Australian FM to Meet with Arab Diplomats in Wake of Boycott Threat

According to a news report published Sunday, Australian Foreign Minister Julie Bishop is slated to meet with Arab ambassadors in the wake of boycott calls in retaliation for Australia’s recent decision to stop using the term “occupied” to describe territories captured by Israel in 1967.

The Times of Israel reports:

Australia has been warned of possible Arab trade sanctions after last week’s move, which Attorney-General George Brandis said was made because the term “occupied” carried pejorative implications and was neither appropriate or useful.

But the decision has sparked fury in the Arab world, and on Thursday 18 diplomats from countries including Egypt, Saudi Arabia and Indonesia protested to Australia’s Department of Foreign Affairs in Canberra.

According to the report, in response to the protests and a boycott threat, Australian Prime Minister Tony Abbott acknowledged that a meeting between Bishop and “some of the ambassadors” would take place “in a couple of days’ time.” Abbott didn’t sound overly concerned about either the objections or the threats, noting  that Australia still supported a two-state solution and was committed giving over $50 million in aid to the Palestinians this year. He added, “People trade with us because we are a good trading partner… Nothing that has happened in the last couple of days could detract from that.”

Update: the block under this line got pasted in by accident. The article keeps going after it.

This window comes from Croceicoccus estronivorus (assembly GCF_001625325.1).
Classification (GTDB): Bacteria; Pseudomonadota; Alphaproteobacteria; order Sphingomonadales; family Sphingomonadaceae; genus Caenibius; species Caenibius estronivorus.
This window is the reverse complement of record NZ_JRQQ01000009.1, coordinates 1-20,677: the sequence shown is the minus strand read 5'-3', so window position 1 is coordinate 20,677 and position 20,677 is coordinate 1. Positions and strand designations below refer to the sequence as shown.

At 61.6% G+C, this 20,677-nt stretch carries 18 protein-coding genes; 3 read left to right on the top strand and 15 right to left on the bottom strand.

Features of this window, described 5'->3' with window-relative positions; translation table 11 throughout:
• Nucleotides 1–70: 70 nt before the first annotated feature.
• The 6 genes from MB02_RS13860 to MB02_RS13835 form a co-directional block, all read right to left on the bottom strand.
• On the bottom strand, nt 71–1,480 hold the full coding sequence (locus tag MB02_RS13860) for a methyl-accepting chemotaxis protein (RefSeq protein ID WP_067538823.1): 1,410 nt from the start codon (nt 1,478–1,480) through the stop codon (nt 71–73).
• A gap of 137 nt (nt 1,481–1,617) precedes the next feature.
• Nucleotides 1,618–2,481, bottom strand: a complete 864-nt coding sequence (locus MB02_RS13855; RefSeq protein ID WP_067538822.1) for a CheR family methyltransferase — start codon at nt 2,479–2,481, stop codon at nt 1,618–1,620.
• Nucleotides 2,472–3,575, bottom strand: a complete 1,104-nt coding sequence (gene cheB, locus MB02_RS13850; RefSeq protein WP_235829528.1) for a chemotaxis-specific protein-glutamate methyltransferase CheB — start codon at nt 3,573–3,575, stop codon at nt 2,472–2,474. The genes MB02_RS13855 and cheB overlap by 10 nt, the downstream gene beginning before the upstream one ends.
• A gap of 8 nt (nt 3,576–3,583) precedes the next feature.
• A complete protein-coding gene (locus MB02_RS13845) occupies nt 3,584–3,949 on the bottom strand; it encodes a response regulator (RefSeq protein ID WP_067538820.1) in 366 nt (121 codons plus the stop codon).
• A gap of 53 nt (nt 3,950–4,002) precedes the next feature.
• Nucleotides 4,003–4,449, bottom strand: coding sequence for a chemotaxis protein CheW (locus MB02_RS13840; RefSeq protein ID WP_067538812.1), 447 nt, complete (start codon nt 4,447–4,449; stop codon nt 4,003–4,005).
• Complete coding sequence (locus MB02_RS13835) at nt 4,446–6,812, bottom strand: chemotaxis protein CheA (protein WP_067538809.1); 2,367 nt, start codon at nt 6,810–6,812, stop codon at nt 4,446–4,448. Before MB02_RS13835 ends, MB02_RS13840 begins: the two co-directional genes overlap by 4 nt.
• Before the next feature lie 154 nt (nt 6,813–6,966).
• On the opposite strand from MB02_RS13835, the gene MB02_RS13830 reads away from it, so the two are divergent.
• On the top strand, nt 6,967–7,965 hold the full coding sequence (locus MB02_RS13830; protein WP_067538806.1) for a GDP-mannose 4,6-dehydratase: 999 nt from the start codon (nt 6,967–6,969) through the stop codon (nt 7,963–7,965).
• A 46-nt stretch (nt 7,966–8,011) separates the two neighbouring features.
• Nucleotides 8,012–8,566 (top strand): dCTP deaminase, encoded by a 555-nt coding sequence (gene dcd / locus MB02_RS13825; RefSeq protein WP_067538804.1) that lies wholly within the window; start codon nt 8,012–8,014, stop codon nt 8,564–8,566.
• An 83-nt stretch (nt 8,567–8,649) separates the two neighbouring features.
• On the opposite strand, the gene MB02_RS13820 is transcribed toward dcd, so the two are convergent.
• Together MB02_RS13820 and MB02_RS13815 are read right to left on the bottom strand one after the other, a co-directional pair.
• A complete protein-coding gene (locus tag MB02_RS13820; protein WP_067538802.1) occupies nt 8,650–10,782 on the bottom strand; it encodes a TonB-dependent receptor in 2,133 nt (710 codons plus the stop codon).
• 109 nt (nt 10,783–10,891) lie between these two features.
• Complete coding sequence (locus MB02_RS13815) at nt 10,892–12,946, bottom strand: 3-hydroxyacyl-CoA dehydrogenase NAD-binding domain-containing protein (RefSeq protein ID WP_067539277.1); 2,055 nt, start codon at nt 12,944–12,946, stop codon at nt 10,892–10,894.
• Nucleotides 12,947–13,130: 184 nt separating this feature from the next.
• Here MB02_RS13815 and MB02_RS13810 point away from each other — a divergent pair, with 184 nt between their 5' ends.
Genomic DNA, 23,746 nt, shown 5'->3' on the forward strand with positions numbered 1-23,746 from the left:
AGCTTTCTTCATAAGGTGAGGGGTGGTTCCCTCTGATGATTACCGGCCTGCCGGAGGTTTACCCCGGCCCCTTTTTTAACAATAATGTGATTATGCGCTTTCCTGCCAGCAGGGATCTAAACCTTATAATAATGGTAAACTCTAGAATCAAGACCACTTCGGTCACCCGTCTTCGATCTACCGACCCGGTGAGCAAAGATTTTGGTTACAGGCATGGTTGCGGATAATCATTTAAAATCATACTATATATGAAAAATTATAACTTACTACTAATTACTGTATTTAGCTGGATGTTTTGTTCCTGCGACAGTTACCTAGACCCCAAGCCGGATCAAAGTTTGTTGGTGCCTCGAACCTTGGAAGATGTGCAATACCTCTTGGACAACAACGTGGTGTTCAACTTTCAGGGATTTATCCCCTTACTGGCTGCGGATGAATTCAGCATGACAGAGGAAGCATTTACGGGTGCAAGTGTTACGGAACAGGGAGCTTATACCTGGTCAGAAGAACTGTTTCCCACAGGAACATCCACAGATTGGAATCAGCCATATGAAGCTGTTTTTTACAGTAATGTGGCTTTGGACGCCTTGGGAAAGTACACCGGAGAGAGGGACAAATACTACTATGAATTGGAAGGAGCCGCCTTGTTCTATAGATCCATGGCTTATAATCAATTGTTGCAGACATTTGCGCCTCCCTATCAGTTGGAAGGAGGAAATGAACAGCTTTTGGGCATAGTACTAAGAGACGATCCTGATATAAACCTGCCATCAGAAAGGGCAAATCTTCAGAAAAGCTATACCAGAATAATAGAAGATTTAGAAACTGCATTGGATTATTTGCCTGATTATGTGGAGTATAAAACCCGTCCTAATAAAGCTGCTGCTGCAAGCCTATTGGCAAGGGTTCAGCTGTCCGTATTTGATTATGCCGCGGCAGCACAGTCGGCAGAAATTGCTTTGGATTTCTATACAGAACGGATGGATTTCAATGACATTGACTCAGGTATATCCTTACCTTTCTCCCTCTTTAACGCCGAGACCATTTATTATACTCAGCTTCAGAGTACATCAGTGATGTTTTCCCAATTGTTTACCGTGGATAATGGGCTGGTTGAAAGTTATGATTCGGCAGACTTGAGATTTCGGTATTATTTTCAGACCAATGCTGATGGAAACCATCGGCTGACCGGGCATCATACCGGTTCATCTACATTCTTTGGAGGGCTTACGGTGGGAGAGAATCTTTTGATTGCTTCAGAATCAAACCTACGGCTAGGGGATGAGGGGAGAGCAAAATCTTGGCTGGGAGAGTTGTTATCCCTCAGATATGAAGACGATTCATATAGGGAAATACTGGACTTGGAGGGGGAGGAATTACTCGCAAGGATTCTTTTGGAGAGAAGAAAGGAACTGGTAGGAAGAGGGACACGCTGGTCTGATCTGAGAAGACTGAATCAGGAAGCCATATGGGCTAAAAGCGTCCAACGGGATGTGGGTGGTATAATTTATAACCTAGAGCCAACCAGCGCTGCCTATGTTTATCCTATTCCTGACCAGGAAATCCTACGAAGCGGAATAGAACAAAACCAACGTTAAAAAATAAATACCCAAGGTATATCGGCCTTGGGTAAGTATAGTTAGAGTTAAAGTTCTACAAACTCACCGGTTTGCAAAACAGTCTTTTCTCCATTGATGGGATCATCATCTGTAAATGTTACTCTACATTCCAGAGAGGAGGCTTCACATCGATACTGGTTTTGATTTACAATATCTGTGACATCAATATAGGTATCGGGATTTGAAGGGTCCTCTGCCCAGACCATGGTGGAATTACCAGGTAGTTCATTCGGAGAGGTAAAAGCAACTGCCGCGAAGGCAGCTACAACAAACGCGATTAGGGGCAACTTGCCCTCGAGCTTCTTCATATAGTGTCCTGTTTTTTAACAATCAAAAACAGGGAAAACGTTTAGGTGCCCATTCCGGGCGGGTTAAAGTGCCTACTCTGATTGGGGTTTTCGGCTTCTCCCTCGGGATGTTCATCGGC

Earlier this month, Australian Attorney General George Brandis stated that Australia would no longer use “occupied” to describe eastern Jerusalem. Last week, Australia’s ambassador to Israel, Dave Sharma, clarified further that Australia viewed the West Bank similarly and would not use “occupied” to describe it anymore. In an interview with the Times of Israel in January, Bishop explained, “I don’t think it’s helpful to prejudge the settlement issue if you’re trying to get a negotiated solution. And by deeming the activity as a war crime, it’s unlikely to engender a negotiated solution.” Rather, the issue of the territories should be “determined in the course of … peace talks.”

[Photo: Department of Foreign Affairs and Trade / WikiCommons ]